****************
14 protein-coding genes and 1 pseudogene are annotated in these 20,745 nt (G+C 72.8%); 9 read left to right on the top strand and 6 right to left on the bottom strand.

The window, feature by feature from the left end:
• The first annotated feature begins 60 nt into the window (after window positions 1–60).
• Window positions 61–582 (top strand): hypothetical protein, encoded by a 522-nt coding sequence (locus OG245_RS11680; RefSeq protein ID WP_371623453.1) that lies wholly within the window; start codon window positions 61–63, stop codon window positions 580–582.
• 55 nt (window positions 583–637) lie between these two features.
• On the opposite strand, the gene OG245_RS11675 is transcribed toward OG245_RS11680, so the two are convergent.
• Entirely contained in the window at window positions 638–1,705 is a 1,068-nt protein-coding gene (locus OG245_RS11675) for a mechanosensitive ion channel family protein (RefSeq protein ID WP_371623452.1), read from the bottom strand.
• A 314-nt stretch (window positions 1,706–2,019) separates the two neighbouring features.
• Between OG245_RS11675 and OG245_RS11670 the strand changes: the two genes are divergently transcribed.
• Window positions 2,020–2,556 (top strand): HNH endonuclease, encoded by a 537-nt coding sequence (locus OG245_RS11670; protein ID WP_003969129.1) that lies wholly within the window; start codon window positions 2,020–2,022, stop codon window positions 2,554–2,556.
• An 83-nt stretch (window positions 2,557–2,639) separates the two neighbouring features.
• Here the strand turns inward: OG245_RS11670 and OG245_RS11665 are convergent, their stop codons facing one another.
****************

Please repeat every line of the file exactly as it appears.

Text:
14 protein-coding genes and 1 pseudogene are annotated in these 20,745 nt (G+C 72.8%); 9 read left to right on the top strand and 6 right to left on the bottom strand.

The window, feature by feature from the left end:
• The first annotated feature begins 60 nt into the window (after window positions 1–60).
• Window positions 61–582 (top strand): hypothetical protein, encoded by a 522-nt coding sequence (locus OG245_RS11680; RefSeq protein ID WP_371623453.1) that lies wholly within the window; start codon window positions 61–63, stop codon window positions 580–582.
• 55 nt (window positions 583–637) lie between these two features.
• On the opposite strand, the gene OG245_RS11675 is transcribed toward OG245_RS11680, so the two are convergent.
• Entirely contained in the window at window positions 638–1,705 is a 1,068-nt protein-coding gene (locus OG245_RS11675) for a mechanosensitive ion channel family protein (RefSeq protein ID WP_371623452.1), read from the bottom strand.
• A 314-nt stretch (window positions 1,706–2,019) separates the two neighbouring features.
• Between OG245_RS11675 and OG245_RS11670 the strand changes: the two genes are divergently transcribed.
• Window positions 2,020–2,556 (top strand): HNH endonuclease, encoded by a 537-nt coding sequence (locus OG245_RS11670; protein ID WP_003969129.1) that lies wholly within the window; start codon window positions 2,020–2,022, stop codon window positions 2,554–2,556.
• An 83-nt stretch (window positions 2,557–2,639) separates the two neighbouring features.
• Here the strand turns inward: OG245_RS11670 and OG245_RS11665 are convergent, their stop codons facing one another.